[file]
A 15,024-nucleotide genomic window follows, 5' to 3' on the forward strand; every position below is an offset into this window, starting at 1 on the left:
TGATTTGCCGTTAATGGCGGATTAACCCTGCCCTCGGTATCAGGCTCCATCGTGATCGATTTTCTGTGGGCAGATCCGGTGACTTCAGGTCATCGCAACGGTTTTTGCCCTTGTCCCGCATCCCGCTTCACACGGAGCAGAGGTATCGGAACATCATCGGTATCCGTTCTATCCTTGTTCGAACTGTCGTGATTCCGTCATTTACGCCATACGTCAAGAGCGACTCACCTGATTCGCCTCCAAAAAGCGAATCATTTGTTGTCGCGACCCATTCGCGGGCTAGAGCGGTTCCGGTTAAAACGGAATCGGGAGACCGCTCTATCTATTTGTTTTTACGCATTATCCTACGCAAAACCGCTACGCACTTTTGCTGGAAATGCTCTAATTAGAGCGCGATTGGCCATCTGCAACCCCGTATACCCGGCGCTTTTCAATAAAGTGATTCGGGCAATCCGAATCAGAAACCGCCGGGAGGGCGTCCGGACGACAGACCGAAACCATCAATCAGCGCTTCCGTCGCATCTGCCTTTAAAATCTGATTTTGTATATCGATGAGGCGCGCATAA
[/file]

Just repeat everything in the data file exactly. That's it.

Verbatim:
A 15,024-nucleotide genomic window follows, 5' to 3' on the forward strand; every position below is an offset into this window, starting at 1 on the left:
TGATTTGCCGTTAATGGCGGATTAACCCTGCCCTCGGTATCAGGCTCCATCGTGATCGATTTTCTGTGGGCAGATCCGGTGACTTCAGGTCATCGCAACGGTTTTTGCCCTTGTCCCGCATCCCGCTTCACACGGAGCAGAGGTATCGGAACATCATCGGTATCCGTTCTATCCTTGTTCGAACTGTCGTGATTCCGTCATTTACGCCATACGTCAAGAGCGACTCACCTGATTCGCCTCCAAAAAGCGAATCATTTGTTGTCGCGACCCATTCGCGGGCTAGAGCGGTTCCGGTTAAAACGGAATCGGGAGACCGCTCTATCTATTTGTTTTTACGCATTATCCTACGCAAAACCGCTACGCACTTTTGCTGGAAATGCTCTAATTAGAGCGCGATTGGCCATCTGCAACCCCGTATACCCGGCGCTTTTCAATAAAGTGATTCGGGCAATCCGAATCAGAAACCGCCGGGAGGGCGTCCGGACGACAGACCGAAACCATCAATCAGCGCTTCCGTCGCATCTGCCTTTAAAATCTGATTTTGTATATCGATGAGGCGCGCATAA